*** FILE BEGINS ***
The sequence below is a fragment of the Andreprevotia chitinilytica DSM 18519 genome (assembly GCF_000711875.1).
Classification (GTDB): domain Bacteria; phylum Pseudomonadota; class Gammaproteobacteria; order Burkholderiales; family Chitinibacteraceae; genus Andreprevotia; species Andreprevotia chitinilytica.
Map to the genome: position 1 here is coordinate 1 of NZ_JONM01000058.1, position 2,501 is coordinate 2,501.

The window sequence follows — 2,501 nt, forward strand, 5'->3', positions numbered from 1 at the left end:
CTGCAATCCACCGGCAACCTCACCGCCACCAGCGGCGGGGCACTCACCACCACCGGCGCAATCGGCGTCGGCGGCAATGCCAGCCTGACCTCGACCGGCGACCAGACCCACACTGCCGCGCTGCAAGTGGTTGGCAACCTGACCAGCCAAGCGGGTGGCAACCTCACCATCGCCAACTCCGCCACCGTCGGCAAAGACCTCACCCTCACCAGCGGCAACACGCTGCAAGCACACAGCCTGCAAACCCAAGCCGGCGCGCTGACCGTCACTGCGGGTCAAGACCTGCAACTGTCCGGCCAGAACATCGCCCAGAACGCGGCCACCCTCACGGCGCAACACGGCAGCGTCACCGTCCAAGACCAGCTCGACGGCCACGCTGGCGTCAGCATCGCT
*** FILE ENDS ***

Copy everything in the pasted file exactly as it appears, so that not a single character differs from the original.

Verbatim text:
The sequence below is a fragment of the Andreprevotia chitinilytica DSM 18519 genome (assembly GCF_000711875.1).
Classification (GTDB): domain Bacteria; phylum Pseudomonadota; class Gammaproteobacteria; order Burkholderiales; family Chitinibacteraceae; genus Andreprevotia; species Andreprevotia chitinilytica.
Map to the genome: position 1 here is coordinate 1 of NZ_JONM01000058.1, position 2,501 is coordinate 2,501.

The window sequence follows — 2,501 nt, forward strand, 5'->3', positions numbered from 1 at the left end:
CTGCAATCCACCGGCAACCTCACCGCCACCAGCGGCGGGGCACTCACCACCACCGGCGCAATCGGCGTCGGCGGCAATGCCAGCCTGACCTCGACCGGCGACCAGACCCACACTGCCGCGCTGCAAGTGGTTGGCAACCTGACCAGCCAAGCGGGTGGCAACCTCACCATCGCCAACTCCGCCACCGTCGGCAAAGACCTCACCCTCACCAGCGGCAACACGCTGCAAGCACACAGCCTGCAAACCCAAGCCGGCGCGCTGACCGTCACTGCGGGTCAAGACCTGCAACTGTCCGGCCAGAACATCGCCCAGAACGCGGCCACCCTCACGGCGCAACACGGCAGCGTCACCGTCCAAGACCAGCTCGACGGCCACGCTGGCGTCAGCATCGCT